Spain v. BrownAnnotate this Case
72 S.E.2d 918 (1952)
236 N.C. 355
SPAIN v. BROWN.
Supreme Court of North Carolina.
October 29, 1952.
*919 Albion Dunn, Greenville, for plaintiff appellee.
Sam B. Underwood, Jr., Greenville, for defendant appellant.
In a civil action the issues to be tried by a jury are raised by written pleadings filed in the cause by the parties to the action. Ordinarily these consist of a complaint and answer. When, however, the defendant in his answer pleads new matter as a setoff, affirmative defense, or counterclaim, the plaintiff is permitted to file a further pleading known as a reply to admit or deny the new matter alleged in the answer and, when necessary, plead matters in avoidance of the same.
Each pleading has its own particular function. The function of the complaint is to present a statement of the material, essential, or ultimate facts upon which plaintiff's claim to relief is founded. Truelove v. Durham & Southern R. Co., 222 N.C. 704, 24 S.E.2d 537; Brown v. Hall, 226 N.C. 732, 40 S.E.2d 412.
The only pleading on the part of the defendant is either a demurrer or an answer. G.S. § 1-124. If he elects to answer he must either admit or deny the several allegations contained in the complaint. G.S. § 1-135. In addition he may allege new matter (1) in confession and avoidance, or (2) as a setoff, or (3) as an affirmative defense, or (4) as a cross-action or counterclaim. G.S. § 1-135, 1-137.
If the answer contains no new matter, no further pleading is necessary or proper. If, however, the defendant pleads an affirmative defense, setoff, or counterclaim, the plaintiff, if he wishes to raise an issue of fact thereon, may, and under certain conditions must, reply thereto. G.S. § 1-140; 41 A.J. 416. The purpose of a reply is to deny such allegations of the answer as the plaintiff does not admit and to meet new matter set up in the answer. 41 A.J. 416; Moss v. Fitch, 212 Mo. 484, 111 S.W. 475; McIntosh, P. & P. 510.
No reply is necessary or proper when the answer consists only of admissions and denials and closes the issues. 41 A.J. 416. It must be limited to an admission or denial of the new matter set up in the answer. Hildebrand v. Southern Bell Telephone & Telegraph Co., 216 N.C. 235, 4 S.E.2d 439; Revis v. City of Asheville, 207 N.C. 237, 176 S.E. 738; Town of Wadesboro v. Coxe, 215 N.C. 708, 2 S.E.2d 876; and such amplification of plaintiff's cause of action as may be rendered necessary by the new matter alleged in the answer. McIntosh, P. & P. 510.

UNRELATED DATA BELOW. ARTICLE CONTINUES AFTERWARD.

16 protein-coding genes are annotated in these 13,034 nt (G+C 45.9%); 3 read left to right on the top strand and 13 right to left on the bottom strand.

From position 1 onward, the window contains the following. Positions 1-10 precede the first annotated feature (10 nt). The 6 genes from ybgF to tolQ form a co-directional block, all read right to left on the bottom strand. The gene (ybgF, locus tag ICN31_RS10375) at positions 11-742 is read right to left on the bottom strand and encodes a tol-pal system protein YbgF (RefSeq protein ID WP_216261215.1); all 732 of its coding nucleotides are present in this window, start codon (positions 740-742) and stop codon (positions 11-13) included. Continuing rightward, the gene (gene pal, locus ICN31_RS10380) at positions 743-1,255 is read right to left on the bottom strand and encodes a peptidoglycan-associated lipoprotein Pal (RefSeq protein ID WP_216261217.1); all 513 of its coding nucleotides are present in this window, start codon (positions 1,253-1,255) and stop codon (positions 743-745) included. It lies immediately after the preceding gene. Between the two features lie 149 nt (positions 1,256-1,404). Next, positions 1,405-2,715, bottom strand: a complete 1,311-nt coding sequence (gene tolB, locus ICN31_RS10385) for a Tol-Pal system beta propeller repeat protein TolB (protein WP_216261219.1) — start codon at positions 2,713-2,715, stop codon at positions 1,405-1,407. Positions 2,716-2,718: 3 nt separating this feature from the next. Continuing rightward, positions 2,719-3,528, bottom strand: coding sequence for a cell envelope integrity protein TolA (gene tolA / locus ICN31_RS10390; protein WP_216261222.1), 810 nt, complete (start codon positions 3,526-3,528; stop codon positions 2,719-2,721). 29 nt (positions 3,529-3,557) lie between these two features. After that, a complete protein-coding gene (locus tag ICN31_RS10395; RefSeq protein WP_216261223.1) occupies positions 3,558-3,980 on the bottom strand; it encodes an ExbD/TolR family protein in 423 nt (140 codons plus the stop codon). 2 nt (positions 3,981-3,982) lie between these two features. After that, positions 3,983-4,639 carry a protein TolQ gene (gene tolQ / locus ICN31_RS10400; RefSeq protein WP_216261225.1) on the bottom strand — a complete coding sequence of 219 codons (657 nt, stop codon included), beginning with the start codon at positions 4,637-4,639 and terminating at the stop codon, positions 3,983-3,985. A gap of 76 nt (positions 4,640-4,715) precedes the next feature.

The rule which prohibits the incorporation of extraneous, evidential, irrelevant, impertinent, or scandalous matter in a complaint or answer, G.S. § 1-153; Brown v. Hall, supra; Truelove v. Durham & Southern R. Co., supra; Parlier v. Drum, 231 N.C. 155, 56 S.E.2d 383; Carolina Power & Light Co. v. Bowman, 231 N.C. 332, 56 S.E.2d 602; applies with equal force to a reply. This is particularly true if such matter, when read to the jury, may *920 well tend to prejudice the defendant even though evidence thereof is not admitted. Carolina Power & Light Co. v. Bowman, supra; Privette v. Privette, 230 N.C. 52, 51 S.E.2d 925.
The function of a pleading is not the narration of the evidence upon which the pleader relies to establish his cause of action or defense. Nor is any pleading to be used as the vehicle to throw charges and countercharges not essential to the statement of a cause of action, affirmative defense, or counterclaim. Only the facts to which the pertinent legal or equitable principles of law are to be applied should be stated in any pleading. Truelove v. Durham & Southern R. Co., supra; Guy v. Baer, 234 N.C. 276, 67 S.E.2d 47.
Here the plaintiff's "further replication" alleges not only that defendant did not testify in his own behalf in the criminal causes which grew out of the assault alleged in the complaint, but also that he has deliberately falsified the facts in his answer. Such allegations constitute no proper part of a reply to the answer filed by defendant. Hence the defendant's motion to strike should have been allowed.
The allegation that defendant entered a plea of guilty when put on trial under the warrants which charged that he had unlawfully assaulted plaintiff is evidential in nature. That this allegation is a part of the paragraph to be stricken does not mean, and is not to be construed to mean, that plaintiff may not offer evidence as to defendant's plea in the criminal causes. We do not at this time chart the course of the trial before a jury. Instead, we leave it to the presiding judge to rule, in the first instance, on the competency of this evidence when and if it is tendered by plaintiff.
For the reasons stated the order entered by the court below is